Pianist Grisha Krivchenia stopped off at Mount Shasta on June 2 as part of his spring tour which has included Colorado, New Mexico and the Bay Area in California and will continue in Oregon and Washington.

Pianist Grisha Krivchenia stopped off at Mount Shasta on June 2 as part of his spring tour which has included Colorado, New Mexico and the Bay Area in California and will continue in Oregon and Washington. He told the audience that he loves coming to small towns and proceeded to share with us a most impressive and emotional concert.

He opened the program with an original piece entitled, “Passacaglia.” Krivchenia elaborated on the meaning of passacaglia, which is -"The passacaglia (/pæsəˈkɑːliə/; Italian: [pasːaˈkaʎːa]) - a musical form that originated in early seventeenth-century Spain and is still used today by composers. It is usually of a serious character and is often, but not always, based on a bass-ostinato and written in triple metre.”

Fluid emotional lines and a theme brought out by the left hand were featured in this moving piece.

He followed with the Sonata in A minor by Franz Schubert. Krivchenia told the audience that this was his favorite Schubert composition and that it was rarely heard. It was a special treat to hear this sometimes dark romantic sonata in three movements.

Krivchenia went on to Chopin’s Scherzo in Bb minor, Op. 31. No. 2. He stated that scherzi (the plural of scherzo) are often known as joke songs - a little more playful and fun. However, this was Chopin and there was no joke. He went on to perform flawlessly earning a long standing ovation at the end of the first half.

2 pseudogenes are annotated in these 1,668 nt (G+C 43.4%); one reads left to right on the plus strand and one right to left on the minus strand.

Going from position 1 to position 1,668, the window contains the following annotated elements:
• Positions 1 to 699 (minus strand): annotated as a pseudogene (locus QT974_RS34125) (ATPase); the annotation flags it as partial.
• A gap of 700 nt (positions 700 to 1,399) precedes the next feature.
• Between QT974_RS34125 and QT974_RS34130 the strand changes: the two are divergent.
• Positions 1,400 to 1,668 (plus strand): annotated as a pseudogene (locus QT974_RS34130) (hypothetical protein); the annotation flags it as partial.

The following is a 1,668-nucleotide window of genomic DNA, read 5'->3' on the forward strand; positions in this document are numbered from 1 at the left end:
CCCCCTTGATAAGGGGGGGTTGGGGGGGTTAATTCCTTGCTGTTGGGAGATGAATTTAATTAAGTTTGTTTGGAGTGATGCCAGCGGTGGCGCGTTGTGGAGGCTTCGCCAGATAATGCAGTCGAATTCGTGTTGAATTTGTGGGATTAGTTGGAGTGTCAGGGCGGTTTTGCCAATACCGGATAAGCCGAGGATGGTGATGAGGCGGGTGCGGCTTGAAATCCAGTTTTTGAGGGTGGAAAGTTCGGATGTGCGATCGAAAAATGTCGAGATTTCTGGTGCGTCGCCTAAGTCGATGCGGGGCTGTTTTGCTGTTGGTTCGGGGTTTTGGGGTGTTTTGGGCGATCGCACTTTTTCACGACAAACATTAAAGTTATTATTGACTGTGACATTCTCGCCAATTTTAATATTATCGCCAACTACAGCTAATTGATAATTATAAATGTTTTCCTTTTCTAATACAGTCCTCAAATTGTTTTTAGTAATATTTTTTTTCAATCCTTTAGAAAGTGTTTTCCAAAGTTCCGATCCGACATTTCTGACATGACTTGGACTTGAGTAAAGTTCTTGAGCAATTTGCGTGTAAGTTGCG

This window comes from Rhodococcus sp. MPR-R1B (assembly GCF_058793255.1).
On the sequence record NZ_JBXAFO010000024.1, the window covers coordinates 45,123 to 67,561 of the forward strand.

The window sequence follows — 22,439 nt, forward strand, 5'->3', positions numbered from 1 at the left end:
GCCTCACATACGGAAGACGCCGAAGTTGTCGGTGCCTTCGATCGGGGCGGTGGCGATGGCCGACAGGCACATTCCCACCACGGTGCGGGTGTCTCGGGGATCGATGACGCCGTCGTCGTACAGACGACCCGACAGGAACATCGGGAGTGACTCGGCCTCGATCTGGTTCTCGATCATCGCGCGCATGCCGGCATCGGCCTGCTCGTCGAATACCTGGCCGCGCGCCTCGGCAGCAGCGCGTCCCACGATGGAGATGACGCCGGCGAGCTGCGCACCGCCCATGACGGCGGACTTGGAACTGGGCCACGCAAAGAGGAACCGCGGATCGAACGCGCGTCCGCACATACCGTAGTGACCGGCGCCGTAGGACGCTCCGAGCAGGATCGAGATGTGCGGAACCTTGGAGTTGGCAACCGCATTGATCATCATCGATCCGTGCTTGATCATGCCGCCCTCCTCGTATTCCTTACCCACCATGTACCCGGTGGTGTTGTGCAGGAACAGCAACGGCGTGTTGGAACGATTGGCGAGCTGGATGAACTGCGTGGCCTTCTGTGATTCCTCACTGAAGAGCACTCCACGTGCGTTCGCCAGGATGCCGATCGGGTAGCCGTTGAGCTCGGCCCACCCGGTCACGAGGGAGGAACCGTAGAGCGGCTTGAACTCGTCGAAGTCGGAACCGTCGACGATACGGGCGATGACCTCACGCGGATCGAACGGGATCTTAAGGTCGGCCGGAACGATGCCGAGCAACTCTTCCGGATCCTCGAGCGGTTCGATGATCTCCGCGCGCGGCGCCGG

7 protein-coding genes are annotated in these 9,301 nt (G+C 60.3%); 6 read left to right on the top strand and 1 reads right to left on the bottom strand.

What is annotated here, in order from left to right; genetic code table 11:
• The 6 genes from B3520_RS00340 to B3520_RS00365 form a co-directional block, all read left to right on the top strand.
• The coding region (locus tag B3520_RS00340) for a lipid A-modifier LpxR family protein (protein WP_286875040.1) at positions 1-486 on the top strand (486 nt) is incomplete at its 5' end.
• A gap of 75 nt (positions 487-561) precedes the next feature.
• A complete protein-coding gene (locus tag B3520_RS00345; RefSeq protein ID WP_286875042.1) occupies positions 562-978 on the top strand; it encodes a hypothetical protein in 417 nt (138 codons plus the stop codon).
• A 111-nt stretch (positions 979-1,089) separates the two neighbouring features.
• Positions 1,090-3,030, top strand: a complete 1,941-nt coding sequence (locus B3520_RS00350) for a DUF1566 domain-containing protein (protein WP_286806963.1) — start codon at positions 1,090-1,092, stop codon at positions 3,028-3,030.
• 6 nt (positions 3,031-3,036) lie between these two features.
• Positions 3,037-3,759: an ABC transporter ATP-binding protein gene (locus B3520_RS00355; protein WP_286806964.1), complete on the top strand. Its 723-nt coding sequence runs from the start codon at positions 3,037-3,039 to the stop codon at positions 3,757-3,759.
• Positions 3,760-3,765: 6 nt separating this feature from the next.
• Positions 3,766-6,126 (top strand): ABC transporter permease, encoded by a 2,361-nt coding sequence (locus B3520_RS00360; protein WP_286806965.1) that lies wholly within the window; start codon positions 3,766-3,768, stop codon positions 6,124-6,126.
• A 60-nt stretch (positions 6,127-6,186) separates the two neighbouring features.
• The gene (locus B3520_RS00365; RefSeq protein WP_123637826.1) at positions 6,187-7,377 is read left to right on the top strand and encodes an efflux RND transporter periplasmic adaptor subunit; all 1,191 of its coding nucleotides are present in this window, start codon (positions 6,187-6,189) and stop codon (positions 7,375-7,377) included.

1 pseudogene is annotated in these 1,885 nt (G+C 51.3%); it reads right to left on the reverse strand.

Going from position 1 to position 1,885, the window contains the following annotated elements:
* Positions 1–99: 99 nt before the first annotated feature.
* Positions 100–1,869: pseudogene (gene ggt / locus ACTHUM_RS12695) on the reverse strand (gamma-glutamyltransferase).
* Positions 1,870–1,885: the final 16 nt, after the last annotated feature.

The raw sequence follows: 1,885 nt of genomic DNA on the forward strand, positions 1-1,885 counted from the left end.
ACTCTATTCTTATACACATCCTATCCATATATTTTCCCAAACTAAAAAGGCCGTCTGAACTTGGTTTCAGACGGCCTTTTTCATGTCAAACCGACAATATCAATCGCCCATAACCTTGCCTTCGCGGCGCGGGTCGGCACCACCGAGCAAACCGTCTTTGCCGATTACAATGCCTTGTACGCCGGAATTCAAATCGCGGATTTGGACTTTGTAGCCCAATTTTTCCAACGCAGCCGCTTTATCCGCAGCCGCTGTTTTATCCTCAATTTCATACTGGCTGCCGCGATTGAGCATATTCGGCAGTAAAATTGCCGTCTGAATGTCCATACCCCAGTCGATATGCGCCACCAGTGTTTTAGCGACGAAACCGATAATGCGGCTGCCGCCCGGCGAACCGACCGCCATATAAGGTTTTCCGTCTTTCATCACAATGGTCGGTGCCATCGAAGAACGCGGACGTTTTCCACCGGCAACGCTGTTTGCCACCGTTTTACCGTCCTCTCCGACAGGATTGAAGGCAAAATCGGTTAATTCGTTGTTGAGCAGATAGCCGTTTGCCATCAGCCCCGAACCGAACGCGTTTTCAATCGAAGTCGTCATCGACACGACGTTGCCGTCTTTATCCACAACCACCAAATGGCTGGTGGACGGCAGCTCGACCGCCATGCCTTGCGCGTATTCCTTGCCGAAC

The second half proved to be emotionally satisfying. He began with Beethoven’s Sonata No. 18 in Eb major, Op 31 - 3. One of the very few sonatas that have four movements - Allegro, Scherzo, Menuetto, and Presto con fuoco, and this time the Scherzo was playful and even humorous. This piece contained no Andante (slow) movement, which is very rare in sonatas. Yet, the Menuetto was a moderate cantabile, and very melodic. The final movement, Presto con fuoco, was lively and joyful –and a perfect tribute to spring.

Krivchenia's final piece was an original entitled, “Farewell Song.” He told a little history about it. He wrote it for a funeral service for a young man, age 20, who had died from suicide.

The piece was so well received that Krivchenia asked if the crowd wanted to hear another and an audience member said, “Please do another original.”

At that point he performed “End of Suffering.” It was recorded and can be viewed on Music by the Mountain’s Facebook page.

Music by the Mountain is a non-profit organization that brings outstanding classical musicians from all over the world to Mount Shasta and Siskiyou County. For more information on this organization, please see our page on Facebook or see their website: musicbythemountain.org.